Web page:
Last week we visited Ecuador’s coast for the first time, in the company of our buddies Larry and Karen Schunk.
The route to the coast is over a 13,600 foot pass in Cajas National Park. At seemingly the top of the world the massive rocks can appear spooky in the fog, like Inca fortresses re-materializing from the past. On the other side of the pass, the magnificent canyons plunge thousands of feet. Arriving at the coastal plain. The manner in which the mountains suddenly leap out of the completely flat rice paddies is astounding.
On route Larry and Karen introduced us to Noe Sushi Bar in Guayaquil, an authentic Japanese restaurant that is as good or better than any we used to patronize in San Francisco’s Japantown. Notice in the photo not only the sushi rolls, but also Deborah’s finger nails with tiny flowers painted on them. Deborah, Karen and various other amigas have their fingernails and toenails painted every couple of weeks by a very talented Ecuadorian (well, Mexican actually) lady named Viky Reyes. Karen and Deborah were also sporting sea blue and aquamarine toenails with seahorses painted on them. Perfect for beach going.
Here are two photos of billboards along the highway from Guayaquil to Salinas, the likes of which we’ve never seen in the United States.
Salinas is similar to Miami Beach (although much smaller), with a wall of high rise residences and hotels at the edge of the sand. (You'll notice that in all of our coastal pictures it was cloudy. It was chilly too. But, beach season is just around the corner.)
Walking around, we found an impressive, genuine sand castle!
At Salinas, we stayed at a picturesque, converted private residence a block off the beach, the Hotel Amira. It has has gorgeous, multi-colored bougainvillea bushes along the several hundred feet of its perimeter wall. It is a very nice little boutique hotel.
From Salinas we drove north along the coast on the Ruta del Sol. We stayed at Azuluna Eco-Lodge, a few miles south of Puerto Lopez. The exteriors of the various eco-lodge buildings are delightfully funky, the interiors wonderfully colorful, and the gardens truly tropical.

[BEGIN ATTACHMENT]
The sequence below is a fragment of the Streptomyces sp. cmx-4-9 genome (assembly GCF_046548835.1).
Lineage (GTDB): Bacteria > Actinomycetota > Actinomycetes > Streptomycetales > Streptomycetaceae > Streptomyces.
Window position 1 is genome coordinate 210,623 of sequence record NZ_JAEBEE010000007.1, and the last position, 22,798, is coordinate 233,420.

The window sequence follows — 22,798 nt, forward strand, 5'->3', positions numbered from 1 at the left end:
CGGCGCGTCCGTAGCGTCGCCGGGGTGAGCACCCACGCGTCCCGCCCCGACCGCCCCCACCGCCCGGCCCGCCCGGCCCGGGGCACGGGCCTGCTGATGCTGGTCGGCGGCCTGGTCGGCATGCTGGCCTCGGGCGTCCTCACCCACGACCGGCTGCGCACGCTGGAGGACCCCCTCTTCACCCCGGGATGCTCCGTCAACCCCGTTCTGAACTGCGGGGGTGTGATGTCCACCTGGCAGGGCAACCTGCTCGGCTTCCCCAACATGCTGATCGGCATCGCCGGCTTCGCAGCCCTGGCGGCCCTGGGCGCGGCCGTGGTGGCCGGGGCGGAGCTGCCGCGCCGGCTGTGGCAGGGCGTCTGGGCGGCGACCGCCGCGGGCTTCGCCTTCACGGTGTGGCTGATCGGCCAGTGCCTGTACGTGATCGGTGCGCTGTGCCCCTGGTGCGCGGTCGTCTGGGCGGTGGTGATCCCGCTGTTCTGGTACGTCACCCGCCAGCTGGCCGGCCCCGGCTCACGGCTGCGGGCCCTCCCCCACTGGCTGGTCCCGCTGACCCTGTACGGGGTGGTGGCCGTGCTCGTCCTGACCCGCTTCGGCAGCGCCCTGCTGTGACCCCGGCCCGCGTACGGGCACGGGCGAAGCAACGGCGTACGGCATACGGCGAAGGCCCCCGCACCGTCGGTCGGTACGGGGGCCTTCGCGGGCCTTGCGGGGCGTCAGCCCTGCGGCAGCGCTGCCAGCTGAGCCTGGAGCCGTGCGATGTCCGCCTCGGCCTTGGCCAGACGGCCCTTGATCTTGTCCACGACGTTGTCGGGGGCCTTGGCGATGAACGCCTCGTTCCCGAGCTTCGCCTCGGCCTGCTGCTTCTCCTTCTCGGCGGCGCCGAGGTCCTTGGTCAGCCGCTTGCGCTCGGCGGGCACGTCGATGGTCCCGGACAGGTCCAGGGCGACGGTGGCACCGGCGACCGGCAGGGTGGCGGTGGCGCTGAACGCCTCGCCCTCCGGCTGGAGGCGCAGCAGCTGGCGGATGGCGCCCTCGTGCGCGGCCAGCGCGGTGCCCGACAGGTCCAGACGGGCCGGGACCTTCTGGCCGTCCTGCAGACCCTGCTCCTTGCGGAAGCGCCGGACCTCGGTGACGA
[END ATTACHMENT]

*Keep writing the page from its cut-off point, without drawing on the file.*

Where we live in Cuenca there isn't a plethora of birds, other than chickens. We were therefore delighted with the abundance of sea birds we found when walking the beach close to the eco-lodge. The pelicans (which we never tire of watching) are very much like those in San Francisco; those are pelicans in the photo of the interesting rock formation offshore. Frigate birds are a new favorite, especially with wings that look built for supersonic speeds. The big surprise was buzzards, lots of buzzards, both in the sky and holding conferences on the beach; the red-headed one in the photo is perched ominously on a sign for a magic labyrinth (made out of beach stones, that Deborah and Karen were able to traverse without incident. It was probably those seahorses on their toenails that protected them).
The beach was wide, long, and (when we were there, on a cool overcast day) deserted. The first photo is facing north (with a buzzard assembly in the foreground). The second is facing south, with an appearance reminiscent of Northern California beaches. The third shows one of many thatched-roof beach huts, in this instance containing several of the coast’s ubiquitous black hammocks.
Our next trip will be when the weather is more conducive to lying around in one of those hammocks, with cerveza or umbrella drink in hand, lazily admiring the sea birds and assigning cute names to our buzzard neighbors. Meanwhile, though, we have our fond memories of our first exploration of Ecuador’s coast.